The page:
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Placing clinical trials in primary care

In this exclusive interview for PCT TV, Kate O'Brien, a Senior Research Nurse at Albany House Medical Centre, explains what primary care research sites in the UK can offer clinical trials. She explores which trials can be placed in primary care, what Sponsors should look for when assessing sites and what benefits they can offer. Read the key highlights or watch the full interview below.

What advantages are there for placing trials in primary care?

‘First and foremost it’s patient safety. Because we are the patients’ doctors we know their full medical history and have complete access to medical records, so for source data verification for patient safety we’ve got everything available to us. Our years of caring for them and for their families mean we’ve got a very good relationship with patients and they feel confident talking to us.

We are in a position to give a completely unbiased view, as ultimately when the study finishes they are still our patients. We can therefore make sure patients are fully informed and ensure they make a decision that is right for them. Given our access to information, we can accurately assess whether patients have the correct support system around them and would be able to cope with the trial protocol.’

What trials can be placed in primary care?

‘Virtually anything, anything you go to see your doctor about, we can run a study into. From chronic diseases such as diabetes, and hypertension, but also more acute conditions like migraines and bladder urgency, then there's vaccine studies, health promotion and even quality of life studies. Any Phase II to Phase IV studies can be delivered in primary care.’

 

 

What do you think a Sponsor should look for when assessing a site for trails?

‘They first need to look at the infrastructure; what support has the PI got? Is he a one-man band or has he got a team behind him? Using Albany House as an example we have four investigators, two research nurses, a research practitioner and two research admin assistants, so there is a full complement of staff. If people ring up there is always someone to answer the phone and provide support.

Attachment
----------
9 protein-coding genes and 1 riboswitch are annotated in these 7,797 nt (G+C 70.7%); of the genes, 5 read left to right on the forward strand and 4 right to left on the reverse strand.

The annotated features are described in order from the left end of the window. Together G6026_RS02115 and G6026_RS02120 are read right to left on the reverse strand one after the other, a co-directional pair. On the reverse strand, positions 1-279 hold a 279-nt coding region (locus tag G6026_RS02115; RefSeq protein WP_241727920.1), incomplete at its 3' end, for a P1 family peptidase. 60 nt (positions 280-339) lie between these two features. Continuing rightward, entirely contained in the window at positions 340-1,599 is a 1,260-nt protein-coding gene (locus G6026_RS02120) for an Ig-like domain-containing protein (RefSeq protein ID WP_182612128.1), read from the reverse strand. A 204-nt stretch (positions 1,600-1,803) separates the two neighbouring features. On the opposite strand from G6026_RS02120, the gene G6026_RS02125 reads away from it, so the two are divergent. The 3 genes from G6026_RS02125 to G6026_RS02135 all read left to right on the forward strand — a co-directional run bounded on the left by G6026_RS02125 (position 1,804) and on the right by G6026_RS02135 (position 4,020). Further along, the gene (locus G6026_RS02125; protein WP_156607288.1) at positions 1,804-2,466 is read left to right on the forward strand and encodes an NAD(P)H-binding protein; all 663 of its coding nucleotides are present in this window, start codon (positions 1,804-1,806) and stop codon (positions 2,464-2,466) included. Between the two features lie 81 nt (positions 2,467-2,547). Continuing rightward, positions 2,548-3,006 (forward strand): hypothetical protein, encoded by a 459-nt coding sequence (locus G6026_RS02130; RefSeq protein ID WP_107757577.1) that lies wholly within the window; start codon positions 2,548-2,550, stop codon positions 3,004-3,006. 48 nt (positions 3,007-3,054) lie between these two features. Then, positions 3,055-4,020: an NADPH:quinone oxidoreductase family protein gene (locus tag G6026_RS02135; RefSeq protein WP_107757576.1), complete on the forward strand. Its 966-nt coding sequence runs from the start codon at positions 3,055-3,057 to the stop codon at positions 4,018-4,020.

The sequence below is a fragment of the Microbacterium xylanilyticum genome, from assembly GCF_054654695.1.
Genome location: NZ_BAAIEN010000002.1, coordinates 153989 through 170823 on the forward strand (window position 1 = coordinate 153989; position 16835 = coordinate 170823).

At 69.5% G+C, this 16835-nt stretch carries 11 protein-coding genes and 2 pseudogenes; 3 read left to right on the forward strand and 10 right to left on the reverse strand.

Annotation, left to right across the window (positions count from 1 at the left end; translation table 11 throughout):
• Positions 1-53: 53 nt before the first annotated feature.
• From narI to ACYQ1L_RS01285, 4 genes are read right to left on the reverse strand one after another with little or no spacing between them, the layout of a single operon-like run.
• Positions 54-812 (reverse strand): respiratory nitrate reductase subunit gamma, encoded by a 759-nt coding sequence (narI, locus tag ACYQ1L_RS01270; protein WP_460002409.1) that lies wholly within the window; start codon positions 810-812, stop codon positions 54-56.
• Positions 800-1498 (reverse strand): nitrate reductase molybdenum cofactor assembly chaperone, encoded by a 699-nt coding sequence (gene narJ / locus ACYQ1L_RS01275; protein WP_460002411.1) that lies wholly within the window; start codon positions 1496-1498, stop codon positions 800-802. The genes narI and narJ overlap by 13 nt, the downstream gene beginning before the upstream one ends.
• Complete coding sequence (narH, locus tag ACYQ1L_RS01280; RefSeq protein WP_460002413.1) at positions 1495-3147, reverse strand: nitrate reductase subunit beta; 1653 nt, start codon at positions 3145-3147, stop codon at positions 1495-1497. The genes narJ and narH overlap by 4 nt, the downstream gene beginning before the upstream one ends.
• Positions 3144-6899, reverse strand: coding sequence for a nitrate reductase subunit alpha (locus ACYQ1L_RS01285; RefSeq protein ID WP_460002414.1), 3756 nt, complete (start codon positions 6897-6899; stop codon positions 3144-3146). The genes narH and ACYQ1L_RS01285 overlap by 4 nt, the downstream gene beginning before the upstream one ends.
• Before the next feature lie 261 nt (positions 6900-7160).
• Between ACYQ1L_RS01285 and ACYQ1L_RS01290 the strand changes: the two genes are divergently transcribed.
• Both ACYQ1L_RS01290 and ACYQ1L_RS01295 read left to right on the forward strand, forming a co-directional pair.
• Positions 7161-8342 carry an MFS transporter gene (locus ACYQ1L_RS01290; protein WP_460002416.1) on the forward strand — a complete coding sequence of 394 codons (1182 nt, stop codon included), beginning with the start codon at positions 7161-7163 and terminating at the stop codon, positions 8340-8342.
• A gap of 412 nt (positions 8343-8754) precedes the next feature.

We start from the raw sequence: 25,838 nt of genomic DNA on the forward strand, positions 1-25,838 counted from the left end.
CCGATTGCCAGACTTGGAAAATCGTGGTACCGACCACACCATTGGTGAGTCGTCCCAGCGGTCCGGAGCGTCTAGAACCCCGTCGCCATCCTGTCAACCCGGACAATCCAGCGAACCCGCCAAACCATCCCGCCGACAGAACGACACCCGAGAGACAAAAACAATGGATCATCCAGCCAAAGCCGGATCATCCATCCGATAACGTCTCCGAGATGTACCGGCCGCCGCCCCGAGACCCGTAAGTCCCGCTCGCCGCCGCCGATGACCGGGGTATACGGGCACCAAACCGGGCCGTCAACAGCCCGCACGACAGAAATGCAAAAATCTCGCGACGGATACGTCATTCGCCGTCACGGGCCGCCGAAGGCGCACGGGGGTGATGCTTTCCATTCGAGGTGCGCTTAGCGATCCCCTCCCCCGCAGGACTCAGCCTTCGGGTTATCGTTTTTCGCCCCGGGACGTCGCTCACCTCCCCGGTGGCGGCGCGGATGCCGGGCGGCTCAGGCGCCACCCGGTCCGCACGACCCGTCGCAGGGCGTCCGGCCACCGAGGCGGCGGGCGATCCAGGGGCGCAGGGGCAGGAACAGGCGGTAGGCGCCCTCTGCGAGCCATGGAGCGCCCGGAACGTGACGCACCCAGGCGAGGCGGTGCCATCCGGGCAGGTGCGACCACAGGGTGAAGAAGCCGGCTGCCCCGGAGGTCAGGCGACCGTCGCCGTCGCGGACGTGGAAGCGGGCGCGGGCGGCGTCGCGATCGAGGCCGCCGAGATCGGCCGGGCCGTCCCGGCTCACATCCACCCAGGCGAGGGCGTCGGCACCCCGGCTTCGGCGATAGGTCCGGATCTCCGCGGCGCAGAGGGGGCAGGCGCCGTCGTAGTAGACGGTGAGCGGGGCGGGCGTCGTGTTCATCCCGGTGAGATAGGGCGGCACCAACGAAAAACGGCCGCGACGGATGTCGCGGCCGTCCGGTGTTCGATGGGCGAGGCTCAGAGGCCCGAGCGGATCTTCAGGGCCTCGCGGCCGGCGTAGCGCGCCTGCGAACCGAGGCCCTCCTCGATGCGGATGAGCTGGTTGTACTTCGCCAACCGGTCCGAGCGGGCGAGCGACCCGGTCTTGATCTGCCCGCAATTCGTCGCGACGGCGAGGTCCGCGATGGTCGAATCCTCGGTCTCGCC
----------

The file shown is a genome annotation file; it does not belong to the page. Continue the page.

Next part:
Look at the facility itself as well. Have they dedicated a space to do the research or is it a bit of a side line? Again, with Albany House, we have got a couple of consulting rooms, a lab, IMP store, research office, record storage rooms, we have a dedicated monitoring room so that the monitors do have their own room when they are there and they are not interrupted. We have got a quiet area where patients can complete their questionnaires.

Lastly, look at the experience a site has got. What studies have they done in the past? Have they recruited to these…and have they got the data to support this? We keep statistics on our recruitment rates and our targets met. We did have a first global randomized controlled trial earlier this year and we are currently collecting data on' first patient, first visit' dates met, so we can show that as soon as we are given the green light we act fast.’

How can the trials be made more patient-centric?

‘Our position enables us to make our site as patient-centric as possible, as well as providing trials with the best patients. Earlier this year we started a patient interest group, using some of our patients who have done studies in the past to help us improve the experience. Elements such as improving our website, the patient information leaflets and how practical a study schedule is for patients, we can feedback to the Sponsor. This is a very important element as it allows us to see things from the patient’s perspective.’

This interview was filmed at Partnerships in Clinical Trials Europe (Nov 2017).

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